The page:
I just read Is the airport capacity related to number of runways? . While there are a host of factors, the idea of more runways is obviously so that more flights come in and out. Which is the biggest and baddest airport which has the largest number of people as well as aircraft coming in and out. Few days back I read that the Chinese have some ambitious plan for the Beijing Airport. I do not know how many runaways it would have (the newspaper article didn't tell/share that info.) but would be interested to know which Airport is the king?
Chicago O'Hare International Airport (ORD) today has 8 runways, which is more than any other current airport has. In 2015 14L/32R was closed and 10R/28L was opened, and further runway changes are foreseen.
Beijing Daxing International Airport will be Bejing's third airport (planned to open in September 2019). According to Centreforaviation it will have 9 runways. One runway will be reserved for military use. The ninth runway is not visible on public maps and illustrations at this moment.
Denver International Airport (DEN) currently has 6, but the long term master plan foresees 10 runways in total by 2030, and 12 beyond 2030. See Jonathan Walters' answer for images. (Fun fact: there are a plenty of conspiracy theories about the shape and size of DEN)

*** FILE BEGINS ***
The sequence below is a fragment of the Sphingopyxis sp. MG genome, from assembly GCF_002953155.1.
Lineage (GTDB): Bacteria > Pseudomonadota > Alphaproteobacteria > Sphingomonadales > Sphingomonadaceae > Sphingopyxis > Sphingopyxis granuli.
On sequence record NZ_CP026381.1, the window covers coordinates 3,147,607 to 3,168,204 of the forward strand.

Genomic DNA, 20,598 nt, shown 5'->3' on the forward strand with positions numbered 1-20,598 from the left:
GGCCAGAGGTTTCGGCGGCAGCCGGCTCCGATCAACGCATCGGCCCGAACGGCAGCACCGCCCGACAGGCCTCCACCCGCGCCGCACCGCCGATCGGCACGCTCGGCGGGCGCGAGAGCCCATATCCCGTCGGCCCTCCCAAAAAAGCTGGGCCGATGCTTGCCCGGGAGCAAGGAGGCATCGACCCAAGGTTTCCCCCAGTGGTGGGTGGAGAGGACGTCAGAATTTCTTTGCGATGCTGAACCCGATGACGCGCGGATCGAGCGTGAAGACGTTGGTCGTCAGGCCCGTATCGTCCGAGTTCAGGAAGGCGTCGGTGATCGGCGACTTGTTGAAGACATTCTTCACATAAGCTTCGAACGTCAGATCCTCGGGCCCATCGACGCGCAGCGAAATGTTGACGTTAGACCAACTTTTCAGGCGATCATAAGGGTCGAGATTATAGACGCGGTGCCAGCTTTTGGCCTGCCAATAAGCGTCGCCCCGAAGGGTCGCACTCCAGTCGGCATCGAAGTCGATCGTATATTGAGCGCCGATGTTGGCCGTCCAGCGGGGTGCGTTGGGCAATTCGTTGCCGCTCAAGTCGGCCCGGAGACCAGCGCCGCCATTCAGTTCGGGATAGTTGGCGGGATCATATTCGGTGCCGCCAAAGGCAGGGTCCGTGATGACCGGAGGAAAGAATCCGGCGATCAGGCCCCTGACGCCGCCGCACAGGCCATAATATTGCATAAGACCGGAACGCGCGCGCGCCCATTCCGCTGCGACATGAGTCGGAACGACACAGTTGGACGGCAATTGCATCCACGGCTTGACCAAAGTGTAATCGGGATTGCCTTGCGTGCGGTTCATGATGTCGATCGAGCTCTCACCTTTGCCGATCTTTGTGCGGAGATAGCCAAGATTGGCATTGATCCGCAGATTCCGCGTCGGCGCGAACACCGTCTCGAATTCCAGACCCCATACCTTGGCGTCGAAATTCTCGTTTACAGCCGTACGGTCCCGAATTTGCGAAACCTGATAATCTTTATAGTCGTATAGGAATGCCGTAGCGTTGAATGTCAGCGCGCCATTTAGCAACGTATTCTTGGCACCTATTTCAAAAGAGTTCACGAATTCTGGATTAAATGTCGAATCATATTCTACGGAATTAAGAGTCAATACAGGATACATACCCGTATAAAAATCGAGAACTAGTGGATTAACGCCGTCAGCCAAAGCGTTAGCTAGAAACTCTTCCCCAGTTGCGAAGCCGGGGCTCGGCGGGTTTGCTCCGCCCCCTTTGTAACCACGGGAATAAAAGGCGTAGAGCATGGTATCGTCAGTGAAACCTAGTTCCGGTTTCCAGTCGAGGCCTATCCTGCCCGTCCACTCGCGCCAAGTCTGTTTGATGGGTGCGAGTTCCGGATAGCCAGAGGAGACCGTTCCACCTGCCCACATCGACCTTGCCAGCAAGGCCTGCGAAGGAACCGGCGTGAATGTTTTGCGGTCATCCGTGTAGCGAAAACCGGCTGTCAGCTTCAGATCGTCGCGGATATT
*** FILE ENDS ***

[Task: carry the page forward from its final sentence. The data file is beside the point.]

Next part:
Additional runways are not necessarily used to increase (commercial) traffic. Runways maybe reserved for different wind directions, to separate different type of planes (military, general aviation), or for noise abatement. This was already discussed better in the other question that you mention.
As an example for the noise abatement, this picture (from LVNL) shows a snapshot of active runways at Amsterdam Airport Schiphol. There are 6 runways, of which usually only 2 or 3 are used. The most distant runway (here in green) is almost always in use, causing very long taxi times in favour of reducing the noise exposure of nearby residential areas.
Denver International (KDEN) appears to take first place at a total of 12 runways, current and planned.
KDEN currently has 6 runways, with an additional 6 planned. The first four additional runways are planned for completion by 2030, with the last two additional runways planned for completion beyond 2030.
Due to projected growth and Denver's weather patterns, KDEN will ultimately require more runways to serve the same amount of traffic as comparable aerodromes.
Denver International Airport is projected to experience activity levels comparable to those currently at O’Hare and Hartsfield-Jackson Atlanta International Airports. These airports encompass seven and five runways, respectively. O’Hare’s runway system, which is currently undergoing modification, will ultimately consist of six parallel runways providing the ability to simultaneously arrive to three independent runways during poor weather conditions and two crosswind runways. Likewise, Atlanta’s runway system consists of five parallel runways, allowing simultaneous arrivals to three independent runways in poor weather conditions, but without crosswind runway capability. Given the historic wind and weather conditions in Denver, influenced strongly by the Rocky Mountains, crosswind runway capability is critical to maintaining operations during strong winds, poor or marginal weather conditions, protecting the all-weather reliability of the airfield system.